"If you really want to say that makes me a Jonestown-esque cultist with an actual suicide wish, fine — give me my motherfucking Flavor-Aid and stay the fuck out of my way."

                      Nope. A cultist is the Trumpist who gladly chugs the jar of poison in the belief it'll give him super powers.
                      You'd be the guy who knows exactly what's in that jar. But you've been told you've got no option other than to drink it and have accepted that as fact. That may, in fact, be true in your society. THAT assumption is the poison every american has been force-fed by both parties for a long time.

                      I admit I'm spoiled here since in the society where I live, everyone gets taught at an early age never to vote against their conscience, even if that means we end up with a highly visible portion of blank votes. You, on the other hand, have, like every other american, been repeatedly informed the vote needs to go on either candidate and nowhere else. Even if you changed your mind about that, what about everyone else?

                      I can only offer my heartfelt condoleances, because I surely wouldn'ty wish that shit on anyone.

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            • icon
              Scary Devil Monastery (profile), 12 Jun 2020 @ 3:05am

              Re:

              "If you want presidential politics to change, start voting for third-party candidates in city- and state-level positions. You won’t change shit until you can help prove a third-party candidate has viable support from the ground up instead of the top down."

              Maybe. The logic isn't wrong.

              I just don't think it's sufficient. Before you can viably start working for the third option to work out on local level you need the message to be sent to every american that the third choice exists. If what you end up voting for is either of the two bad choices, that message isn't sent.

              Instead you get, at best, four more years of gradual erosion. By the time shit becomes so unacceptable people start looking for the third option the reasonable choice will be Paul von Hindenburg who'll get few votes for being "more of the same". The bad option will be Franz von Papen who won't be interesting enough except by a very small minority, and the third option, who by then will be getting a lot of votes - from those who are still arsed to vote - will be Adolf Shicklgruber whose platform will also be about "draining the swamp", "getting rid of corruption", and "making america great again" - but unlike Trump he'll have a plan about how to do so.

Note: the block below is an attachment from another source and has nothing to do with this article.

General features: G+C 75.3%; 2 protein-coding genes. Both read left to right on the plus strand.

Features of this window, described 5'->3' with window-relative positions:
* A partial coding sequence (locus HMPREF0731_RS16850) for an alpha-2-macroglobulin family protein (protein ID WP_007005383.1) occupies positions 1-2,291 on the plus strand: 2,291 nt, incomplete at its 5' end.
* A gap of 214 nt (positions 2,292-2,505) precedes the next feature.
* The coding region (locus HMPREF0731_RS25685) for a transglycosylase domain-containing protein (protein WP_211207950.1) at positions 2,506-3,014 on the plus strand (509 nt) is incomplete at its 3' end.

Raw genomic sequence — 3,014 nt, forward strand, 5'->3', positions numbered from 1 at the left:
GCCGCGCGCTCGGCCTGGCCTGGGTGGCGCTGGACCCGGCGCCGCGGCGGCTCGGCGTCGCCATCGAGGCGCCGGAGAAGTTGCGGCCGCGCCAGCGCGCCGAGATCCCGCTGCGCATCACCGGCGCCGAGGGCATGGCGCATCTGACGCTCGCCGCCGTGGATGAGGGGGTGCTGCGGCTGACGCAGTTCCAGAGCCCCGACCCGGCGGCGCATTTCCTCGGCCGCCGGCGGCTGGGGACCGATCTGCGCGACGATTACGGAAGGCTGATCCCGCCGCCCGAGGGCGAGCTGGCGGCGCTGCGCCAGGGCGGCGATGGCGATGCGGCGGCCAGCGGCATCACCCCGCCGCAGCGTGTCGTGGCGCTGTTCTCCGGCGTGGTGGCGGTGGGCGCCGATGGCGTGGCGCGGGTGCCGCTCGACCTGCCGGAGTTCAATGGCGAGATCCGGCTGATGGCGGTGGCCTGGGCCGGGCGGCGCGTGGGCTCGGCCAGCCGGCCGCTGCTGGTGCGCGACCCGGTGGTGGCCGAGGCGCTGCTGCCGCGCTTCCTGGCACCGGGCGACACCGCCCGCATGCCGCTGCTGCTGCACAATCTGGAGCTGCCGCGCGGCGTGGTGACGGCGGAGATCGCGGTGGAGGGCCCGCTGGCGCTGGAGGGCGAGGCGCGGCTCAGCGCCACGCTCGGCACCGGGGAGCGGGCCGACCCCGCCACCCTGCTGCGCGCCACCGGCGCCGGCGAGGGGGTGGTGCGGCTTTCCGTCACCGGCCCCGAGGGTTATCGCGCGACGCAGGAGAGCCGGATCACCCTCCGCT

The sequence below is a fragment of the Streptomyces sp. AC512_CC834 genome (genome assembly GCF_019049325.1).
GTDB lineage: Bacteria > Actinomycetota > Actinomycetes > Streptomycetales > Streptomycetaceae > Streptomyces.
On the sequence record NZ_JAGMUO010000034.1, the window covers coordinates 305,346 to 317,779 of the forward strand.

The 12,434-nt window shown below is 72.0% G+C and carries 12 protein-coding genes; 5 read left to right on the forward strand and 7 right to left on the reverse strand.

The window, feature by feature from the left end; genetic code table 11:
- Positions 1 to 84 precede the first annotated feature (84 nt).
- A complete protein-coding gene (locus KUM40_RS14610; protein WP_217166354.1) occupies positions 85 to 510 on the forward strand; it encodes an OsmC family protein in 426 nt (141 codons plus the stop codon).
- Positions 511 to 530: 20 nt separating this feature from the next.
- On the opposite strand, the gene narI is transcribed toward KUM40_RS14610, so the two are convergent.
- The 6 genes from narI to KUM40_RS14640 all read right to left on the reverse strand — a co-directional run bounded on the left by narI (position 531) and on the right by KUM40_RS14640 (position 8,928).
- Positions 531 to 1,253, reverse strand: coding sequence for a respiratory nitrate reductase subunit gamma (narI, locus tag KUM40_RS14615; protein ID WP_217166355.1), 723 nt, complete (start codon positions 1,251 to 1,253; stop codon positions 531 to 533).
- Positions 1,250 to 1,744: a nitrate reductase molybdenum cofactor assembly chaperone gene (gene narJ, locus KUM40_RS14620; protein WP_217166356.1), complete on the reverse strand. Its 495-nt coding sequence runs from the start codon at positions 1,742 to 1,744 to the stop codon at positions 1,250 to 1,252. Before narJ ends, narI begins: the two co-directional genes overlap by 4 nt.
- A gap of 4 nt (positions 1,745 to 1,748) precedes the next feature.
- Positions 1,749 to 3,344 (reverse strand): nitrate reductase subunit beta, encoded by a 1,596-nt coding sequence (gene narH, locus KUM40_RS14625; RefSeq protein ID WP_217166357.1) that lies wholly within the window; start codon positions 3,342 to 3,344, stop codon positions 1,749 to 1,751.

It'll be a strong one. Simple. Direct. One he can bring off coherently to all the desperate sheep willing to go ANY distance for meaningful change. It'll be great.

              That's not where you're at. But it is where you are heading. The window of opportunity closed on the rational option decades ago. I'm not sure whether you can mobilize for the third option on local level at all, but if that's going to happen people will have to see a presidential election where "none of the above" was the winner, first.

              reply to this | link to this | view in chronology ]

        • icon
          Scary Devil Monastery (profile), 12 Jun 2020 @ 2:50am

          Re:

          "The real trick: Start local."

          Yep. Once the college of electors start containing more than two viable options, change will come.

          reply to this | link to this | view in chronology ]

      • icon
        Thad (profile), 11 Jun 2020 @ 10:19am

        Re: Re: How does one determine the lesser of two evils?

        Not when critical mass of dissatisfied voters is reached.

        Yeah -- then one party collapses and we get a new two-party system.

        The Whigs replaced the Federalists; the Republicans replaced the Whigs.

        Historically, a third-party candidate winning the presidency has never resulted in more than a two-party system. Two parties is the equilibrium state of our voting system. It can't be changed without amending the Constitution.

        At least, not at the presidential level. State and local elections are a different story; we should definitely be working on changing how we elect positions at those levels. I strongly support ranked-choice voting.

        reply to this | link to this | view in chronology ]

      • identicon
        Anonymous Coward, 11 Jun 2020 @ 12:43pm

        Re: Re: How does one determine the lesser of two evils?

        That critical mass needs to happen long, long before an election in which party members stand. Start local, and keep building. No current third-party candidate will ever have a chance. If you want a theoretical third-party / no-party candidate, the best you can do is co-opt the existing parties like Trump or Sanders.

        reply to this | link to this | view in chronology ]

  • icon
    TKnarr (profile), 10 Jun 2020 @ 6:52pm

    I look on his positions as this: the rest of the politicians are just as bad about it so choosing him isn't any worse, and at least he's an improvement in other areas and is more likely than a lot of them to be educable. I'll take what I can get.

    reply to this | link to this | view in chronology ]

    • icon
      Scary Devil Monastery (profile), 11 Jun 2020 @ 12:36am